Elon Musk Owns Twitter, So the Rules Are Going To Be Whatever He Wants
On Monday, Twitter suspended comedian Kathy Griffin from the site after she changed her name to “Elon Musk” in an effort to impersonate and make fun of the bird site’s new owner.
This has produced not-entirely-undeserved charges of hypocrisy on Musk’s part, given that one of his very first actions after acquiring the site two weeks ago was to confidently proclaim “comedy is now legal on Twitter.” It would appear that comedy is only permissible if it is clearly labelled as such.
Going forward, any Twitter handles engaging in impersonation without clearly specifying “parody” will be permanently suspended
— Elon Musk (@elonmusk) November 6, 2022
Of course, this policy isn’t actually new: Even before Musk, parody accounts were ineligible for verification. Twitter’s current policies state that users “may not impersonate individuals, groups, or organizations to mislead, confuse, or deceive others, nor use a fake identity in a manner that disrupts the experience of others on Twitter.” But the policy is clearly inconsistence with an ethos of free speech absolutism, which Musk has stated is his guiding principle.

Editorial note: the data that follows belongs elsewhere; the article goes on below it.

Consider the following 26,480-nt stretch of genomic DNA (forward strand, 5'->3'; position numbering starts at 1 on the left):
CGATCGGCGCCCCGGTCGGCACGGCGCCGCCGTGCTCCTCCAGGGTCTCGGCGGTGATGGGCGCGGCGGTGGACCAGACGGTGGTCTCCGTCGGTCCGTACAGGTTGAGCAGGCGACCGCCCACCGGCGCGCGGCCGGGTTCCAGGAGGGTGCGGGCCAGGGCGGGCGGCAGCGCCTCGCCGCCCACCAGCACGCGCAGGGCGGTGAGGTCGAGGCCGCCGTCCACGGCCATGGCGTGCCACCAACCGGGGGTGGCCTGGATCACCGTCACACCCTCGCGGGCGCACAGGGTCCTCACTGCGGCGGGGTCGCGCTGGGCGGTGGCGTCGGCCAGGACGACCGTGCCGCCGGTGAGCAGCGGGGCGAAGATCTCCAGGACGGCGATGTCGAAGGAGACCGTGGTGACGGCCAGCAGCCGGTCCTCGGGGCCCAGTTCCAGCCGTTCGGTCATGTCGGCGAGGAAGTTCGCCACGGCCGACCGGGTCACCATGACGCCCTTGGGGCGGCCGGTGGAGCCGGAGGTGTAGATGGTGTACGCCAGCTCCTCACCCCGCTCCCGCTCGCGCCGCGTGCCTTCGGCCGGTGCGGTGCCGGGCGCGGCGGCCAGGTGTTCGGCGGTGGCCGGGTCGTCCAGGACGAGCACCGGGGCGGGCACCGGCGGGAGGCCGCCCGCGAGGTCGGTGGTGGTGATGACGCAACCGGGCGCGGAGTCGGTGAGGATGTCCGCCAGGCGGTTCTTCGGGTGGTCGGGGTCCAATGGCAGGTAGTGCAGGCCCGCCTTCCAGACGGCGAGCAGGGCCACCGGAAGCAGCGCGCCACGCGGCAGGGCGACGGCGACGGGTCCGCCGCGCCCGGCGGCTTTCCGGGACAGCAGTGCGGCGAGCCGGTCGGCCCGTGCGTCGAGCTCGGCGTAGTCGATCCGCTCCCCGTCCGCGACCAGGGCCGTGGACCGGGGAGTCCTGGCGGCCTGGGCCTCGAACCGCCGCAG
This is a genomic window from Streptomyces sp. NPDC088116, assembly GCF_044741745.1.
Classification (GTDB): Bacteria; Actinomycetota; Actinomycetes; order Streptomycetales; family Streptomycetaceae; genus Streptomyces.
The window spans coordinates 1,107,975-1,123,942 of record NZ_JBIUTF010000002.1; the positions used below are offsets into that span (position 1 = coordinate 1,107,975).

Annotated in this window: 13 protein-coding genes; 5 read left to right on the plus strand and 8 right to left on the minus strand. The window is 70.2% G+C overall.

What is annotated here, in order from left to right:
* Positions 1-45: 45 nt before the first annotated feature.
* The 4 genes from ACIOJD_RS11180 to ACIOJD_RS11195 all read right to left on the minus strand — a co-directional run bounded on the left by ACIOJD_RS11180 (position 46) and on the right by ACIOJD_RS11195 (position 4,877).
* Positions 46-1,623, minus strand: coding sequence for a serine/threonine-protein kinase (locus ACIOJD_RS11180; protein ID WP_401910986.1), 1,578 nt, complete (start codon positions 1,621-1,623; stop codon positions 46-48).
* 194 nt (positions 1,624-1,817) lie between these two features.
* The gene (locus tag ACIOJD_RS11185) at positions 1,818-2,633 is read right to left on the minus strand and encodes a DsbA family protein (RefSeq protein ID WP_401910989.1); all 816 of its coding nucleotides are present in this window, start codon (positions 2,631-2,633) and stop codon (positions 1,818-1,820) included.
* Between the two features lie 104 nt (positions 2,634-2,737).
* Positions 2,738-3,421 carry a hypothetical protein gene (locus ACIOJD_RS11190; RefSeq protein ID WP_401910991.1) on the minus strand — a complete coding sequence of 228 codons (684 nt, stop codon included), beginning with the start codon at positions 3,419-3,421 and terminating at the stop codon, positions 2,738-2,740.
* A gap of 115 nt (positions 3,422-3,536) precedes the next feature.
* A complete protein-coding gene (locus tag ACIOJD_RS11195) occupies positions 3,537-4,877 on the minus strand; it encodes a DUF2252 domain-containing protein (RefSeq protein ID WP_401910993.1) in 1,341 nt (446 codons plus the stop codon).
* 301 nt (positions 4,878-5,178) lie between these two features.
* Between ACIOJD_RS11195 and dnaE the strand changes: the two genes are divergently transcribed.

This gets at a larger problem, which is that “free speech absolutism” does not work as a content moderation strategy. There are many examples of speech that would be legal under a First Amendment framework—the government may not take action against them—but are nevertheless unwelcome on social media. Musk himself has declared war on spam and bots, and for good reason: This kind of content degrades the user experience, confuses advertisers, and distorts the true financial value of the company.
Eliminating pathologically obnoxious content is a smart idea, but it isn’t in-keeping with a principle of abiding by the Constitution’s own prohibitions on censorship. Musk has said that he is “against censorship that goes
Article from Reason.com